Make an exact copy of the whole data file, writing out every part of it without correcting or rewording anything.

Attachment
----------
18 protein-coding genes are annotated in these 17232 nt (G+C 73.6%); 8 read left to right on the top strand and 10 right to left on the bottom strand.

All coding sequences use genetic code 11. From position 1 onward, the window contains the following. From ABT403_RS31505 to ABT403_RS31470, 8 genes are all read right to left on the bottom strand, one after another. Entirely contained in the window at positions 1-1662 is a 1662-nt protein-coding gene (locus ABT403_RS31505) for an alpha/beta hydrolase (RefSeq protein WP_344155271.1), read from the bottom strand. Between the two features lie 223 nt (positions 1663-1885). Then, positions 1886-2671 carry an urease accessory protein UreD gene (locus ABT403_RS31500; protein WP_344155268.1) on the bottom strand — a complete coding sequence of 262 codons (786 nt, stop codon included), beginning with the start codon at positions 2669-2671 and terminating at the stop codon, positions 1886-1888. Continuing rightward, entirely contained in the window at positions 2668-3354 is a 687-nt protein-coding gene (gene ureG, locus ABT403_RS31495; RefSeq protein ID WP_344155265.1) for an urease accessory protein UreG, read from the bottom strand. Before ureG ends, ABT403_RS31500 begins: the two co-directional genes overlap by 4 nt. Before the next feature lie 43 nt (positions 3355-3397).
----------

18 protein-coding genes are annotated in these 17232 nt (G+C 73.6%); 8 read left to right on the top strand and 10 right to left on the bottom strand.

All coding sequences use genetic code 11. From position 1 onward, the window contains the following. From ABT403_RS31505 to ABT403_RS31470, 8 genes are all read right to left on the bottom strand, one after another. Entirely contained in the window at positions 1-1662 is a 1662-nt protein-coding gene (locus ABT403_RS31505) for an alpha/beta hydrolase (RefSeq protein WP_344155271.1), read from the bottom strand. Between the two features lie 223 nt (positions 1663-1885). Then, positions 1886-2671 carry an urease accessory protein UreD gene (locus ABT403_RS31500; protein WP_344155268.1) on the bottom strand — a complete coding sequence of 262 codons (786 nt, stop codon included), beginning with the start codon at positions 2669-2671 and terminating at the stop codon, positions 1886-1888. Continuing rightward, entirely contained in the window at positions 2668-3354 is a 687-nt protein-coding gene (gene ureG, locus ABT403_RS31495; RefSeq protein ID WP_344155265.1) for an urease accessory protein UreG, read from the bottom strand. Before ureG ends, ABT403_RS31500 begins: the two co-directional genes overlap by 4 nt. Before the next feature lie 43 nt (positions 3355-3397).